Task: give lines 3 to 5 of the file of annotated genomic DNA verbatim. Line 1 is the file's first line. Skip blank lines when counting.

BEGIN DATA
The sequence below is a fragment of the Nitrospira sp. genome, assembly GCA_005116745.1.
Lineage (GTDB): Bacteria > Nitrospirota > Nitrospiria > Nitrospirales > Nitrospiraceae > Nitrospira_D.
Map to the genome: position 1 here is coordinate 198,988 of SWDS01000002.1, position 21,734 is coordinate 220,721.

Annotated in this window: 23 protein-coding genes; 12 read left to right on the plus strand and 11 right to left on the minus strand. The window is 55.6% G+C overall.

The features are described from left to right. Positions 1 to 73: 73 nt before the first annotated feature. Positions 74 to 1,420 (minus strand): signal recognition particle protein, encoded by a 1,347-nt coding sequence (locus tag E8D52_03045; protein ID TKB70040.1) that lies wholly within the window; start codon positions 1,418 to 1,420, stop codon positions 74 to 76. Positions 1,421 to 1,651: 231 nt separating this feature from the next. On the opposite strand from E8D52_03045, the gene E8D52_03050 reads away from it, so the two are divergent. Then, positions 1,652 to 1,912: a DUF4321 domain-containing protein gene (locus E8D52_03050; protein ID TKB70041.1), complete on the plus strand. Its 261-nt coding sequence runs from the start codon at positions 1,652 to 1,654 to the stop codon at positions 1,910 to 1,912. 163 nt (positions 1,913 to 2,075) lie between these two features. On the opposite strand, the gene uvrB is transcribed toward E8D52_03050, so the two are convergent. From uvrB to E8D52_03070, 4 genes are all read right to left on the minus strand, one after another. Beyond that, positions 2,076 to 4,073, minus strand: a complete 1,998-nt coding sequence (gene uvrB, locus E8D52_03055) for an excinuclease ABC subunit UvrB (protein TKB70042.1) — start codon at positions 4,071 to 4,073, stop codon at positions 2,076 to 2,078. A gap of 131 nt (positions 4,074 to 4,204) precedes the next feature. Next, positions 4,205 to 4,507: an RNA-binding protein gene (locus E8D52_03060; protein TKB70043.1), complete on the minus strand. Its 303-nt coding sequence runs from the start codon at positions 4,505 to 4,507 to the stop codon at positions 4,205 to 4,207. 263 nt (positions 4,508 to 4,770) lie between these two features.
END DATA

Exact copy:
Map to the genome: position 1 here is coordinate 198,988 of SWDS01000002.1, position 21,734 is coordinate 220,721.

Annotated in this window: 23 protein-coding genes; 12 read left to right on the plus strand and 11 right to left on the minus strand. The window is 55.6% G+C overall.

The features are described from left to right. Positions 1 to 73: 73 nt before the first annotated feature. Positions 74 to 1,420 (minus strand): signal recognition particle protein, encoded by a 1,347-nt coding sequence (locus tag E8D52_03045; protein ID TKB70040.1) that lies wholly within the window; start codon positions 1,418 to 1,420, stop codon positions 74 to 76. Positions 1,421 to 1,651: 231 nt separating this feature from the next. On the opposite strand from E8D52_03045, the gene E8D52_03050 reads away from it, so the two are divergent. Then, positions 1,652 to 1,912: a DUF4321 domain-containing protein gene (locus E8D52_03050; protein ID TKB70041.1), complete on the plus strand. Its 261-nt coding sequence runs from the start codon at positions 1,652 to 1,654 to the stop codon at positions 1,910 to 1,912. 163 nt (positions 1,913 to 2,075) lie between these two features. On the opposite strand, the gene uvrB is transcribed toward E8D52_03050, so the two are convergent. From uvrB to E8D52_03070, 4 genes are all read right to left on the minus strand, one after another. Beyond that, positions 2,076 to 4,073, minus strand: a complete 1,998-nt coding sequence (gene uvrB, locus E8D52_03055) for an excinuclease ABC subunit UvrB (protein TKB70042.1) — start codon at positions 4,071 to 4,073, stop codon at positions 2,076 to 2,078. A gap of 131 nt (positions 4,074 to 4,204) precedes the next feature. Next, positions 4,205 to 4,507: an RNA-binding protein gene (locus E8D52_03060; protein TKB70043.1), complete on the minus strand. Its 303-nt coding sequence runs from the start codon at positions 4,505 to 4,507 to the stop codon at positions 4,205 to 4,207. 263 nt (positions 4,508 to 4,770) lie between these two features.